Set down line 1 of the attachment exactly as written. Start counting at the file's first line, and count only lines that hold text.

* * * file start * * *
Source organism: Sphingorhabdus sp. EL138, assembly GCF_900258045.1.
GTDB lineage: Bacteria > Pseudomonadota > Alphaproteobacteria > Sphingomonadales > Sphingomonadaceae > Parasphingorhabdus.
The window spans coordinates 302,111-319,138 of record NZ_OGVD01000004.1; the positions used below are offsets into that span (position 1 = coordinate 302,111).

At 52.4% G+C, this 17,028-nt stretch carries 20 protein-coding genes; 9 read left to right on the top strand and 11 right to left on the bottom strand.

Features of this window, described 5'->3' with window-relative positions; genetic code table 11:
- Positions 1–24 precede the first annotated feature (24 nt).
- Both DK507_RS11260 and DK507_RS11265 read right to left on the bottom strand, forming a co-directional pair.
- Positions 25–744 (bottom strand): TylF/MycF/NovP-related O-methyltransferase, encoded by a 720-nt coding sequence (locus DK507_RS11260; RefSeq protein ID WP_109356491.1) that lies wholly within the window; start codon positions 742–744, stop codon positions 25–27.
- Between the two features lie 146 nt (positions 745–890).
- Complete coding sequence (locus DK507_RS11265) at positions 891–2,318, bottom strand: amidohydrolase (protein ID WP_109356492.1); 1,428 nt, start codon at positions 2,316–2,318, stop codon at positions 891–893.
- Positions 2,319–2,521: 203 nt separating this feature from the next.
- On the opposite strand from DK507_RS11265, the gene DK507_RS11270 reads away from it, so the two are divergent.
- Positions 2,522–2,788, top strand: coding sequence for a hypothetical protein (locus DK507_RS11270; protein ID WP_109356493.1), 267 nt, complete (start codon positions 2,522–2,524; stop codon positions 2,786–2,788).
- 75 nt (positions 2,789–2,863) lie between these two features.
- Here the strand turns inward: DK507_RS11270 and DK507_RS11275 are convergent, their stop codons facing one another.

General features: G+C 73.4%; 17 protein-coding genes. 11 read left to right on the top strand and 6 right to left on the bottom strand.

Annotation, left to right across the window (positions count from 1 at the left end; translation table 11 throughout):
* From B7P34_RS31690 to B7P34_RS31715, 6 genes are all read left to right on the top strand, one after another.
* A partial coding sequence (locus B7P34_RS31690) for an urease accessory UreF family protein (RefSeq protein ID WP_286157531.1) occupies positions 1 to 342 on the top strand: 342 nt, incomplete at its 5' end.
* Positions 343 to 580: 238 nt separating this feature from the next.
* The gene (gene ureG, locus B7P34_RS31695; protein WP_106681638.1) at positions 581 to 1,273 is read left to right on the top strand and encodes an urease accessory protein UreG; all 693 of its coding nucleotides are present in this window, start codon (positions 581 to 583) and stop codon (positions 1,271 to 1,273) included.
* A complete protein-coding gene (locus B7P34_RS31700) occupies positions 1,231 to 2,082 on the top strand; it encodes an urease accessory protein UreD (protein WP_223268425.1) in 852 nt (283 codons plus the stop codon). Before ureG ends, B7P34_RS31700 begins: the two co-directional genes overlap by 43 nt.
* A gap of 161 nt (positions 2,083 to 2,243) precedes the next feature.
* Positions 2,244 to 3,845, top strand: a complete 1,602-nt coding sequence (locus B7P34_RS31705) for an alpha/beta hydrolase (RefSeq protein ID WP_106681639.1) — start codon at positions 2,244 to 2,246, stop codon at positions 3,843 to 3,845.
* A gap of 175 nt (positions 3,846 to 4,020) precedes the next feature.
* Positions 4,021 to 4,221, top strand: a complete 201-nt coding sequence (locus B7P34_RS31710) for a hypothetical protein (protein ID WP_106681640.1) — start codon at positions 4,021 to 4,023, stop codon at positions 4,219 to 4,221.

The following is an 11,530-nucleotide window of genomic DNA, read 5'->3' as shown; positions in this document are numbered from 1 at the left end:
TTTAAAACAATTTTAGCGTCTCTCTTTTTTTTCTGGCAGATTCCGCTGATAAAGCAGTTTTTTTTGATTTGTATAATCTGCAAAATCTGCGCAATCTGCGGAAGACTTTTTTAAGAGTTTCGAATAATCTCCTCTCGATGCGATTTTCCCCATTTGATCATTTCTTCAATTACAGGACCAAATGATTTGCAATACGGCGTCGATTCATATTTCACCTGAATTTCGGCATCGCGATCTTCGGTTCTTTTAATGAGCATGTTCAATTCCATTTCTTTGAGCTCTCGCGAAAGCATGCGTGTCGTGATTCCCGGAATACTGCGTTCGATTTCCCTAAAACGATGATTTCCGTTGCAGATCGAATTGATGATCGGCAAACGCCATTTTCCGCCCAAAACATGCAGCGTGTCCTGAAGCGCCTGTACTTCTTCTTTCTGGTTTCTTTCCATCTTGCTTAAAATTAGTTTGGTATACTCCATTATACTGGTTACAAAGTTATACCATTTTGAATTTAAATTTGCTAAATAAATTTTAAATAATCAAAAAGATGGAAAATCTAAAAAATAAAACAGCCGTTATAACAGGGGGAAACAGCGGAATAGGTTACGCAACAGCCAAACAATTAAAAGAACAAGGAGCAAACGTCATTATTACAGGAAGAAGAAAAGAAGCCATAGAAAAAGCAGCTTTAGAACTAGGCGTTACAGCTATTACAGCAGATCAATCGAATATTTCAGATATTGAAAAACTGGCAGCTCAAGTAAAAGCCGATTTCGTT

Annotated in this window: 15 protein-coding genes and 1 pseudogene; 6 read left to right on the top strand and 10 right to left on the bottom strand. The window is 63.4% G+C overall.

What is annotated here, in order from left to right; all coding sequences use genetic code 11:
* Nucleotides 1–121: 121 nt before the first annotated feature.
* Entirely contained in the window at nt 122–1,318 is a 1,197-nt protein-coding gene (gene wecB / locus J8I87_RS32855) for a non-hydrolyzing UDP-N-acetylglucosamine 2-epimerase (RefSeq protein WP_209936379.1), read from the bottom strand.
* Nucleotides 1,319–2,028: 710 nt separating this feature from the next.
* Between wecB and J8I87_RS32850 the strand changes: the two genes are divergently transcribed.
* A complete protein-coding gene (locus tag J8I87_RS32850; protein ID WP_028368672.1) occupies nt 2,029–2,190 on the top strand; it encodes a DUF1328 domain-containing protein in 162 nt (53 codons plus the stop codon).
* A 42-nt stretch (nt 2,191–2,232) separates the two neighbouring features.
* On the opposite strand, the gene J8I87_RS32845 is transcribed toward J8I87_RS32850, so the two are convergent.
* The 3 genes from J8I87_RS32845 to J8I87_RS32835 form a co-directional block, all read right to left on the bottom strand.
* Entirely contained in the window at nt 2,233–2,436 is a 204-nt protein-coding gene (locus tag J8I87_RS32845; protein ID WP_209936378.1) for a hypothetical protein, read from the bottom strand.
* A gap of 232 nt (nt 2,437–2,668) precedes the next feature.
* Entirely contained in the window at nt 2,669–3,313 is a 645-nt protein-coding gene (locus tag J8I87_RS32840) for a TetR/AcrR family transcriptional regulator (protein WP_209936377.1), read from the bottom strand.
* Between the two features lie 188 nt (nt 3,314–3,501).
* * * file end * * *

Source organism: Sphingorhabdus sp. EL138, assembly GCF_900258045.1.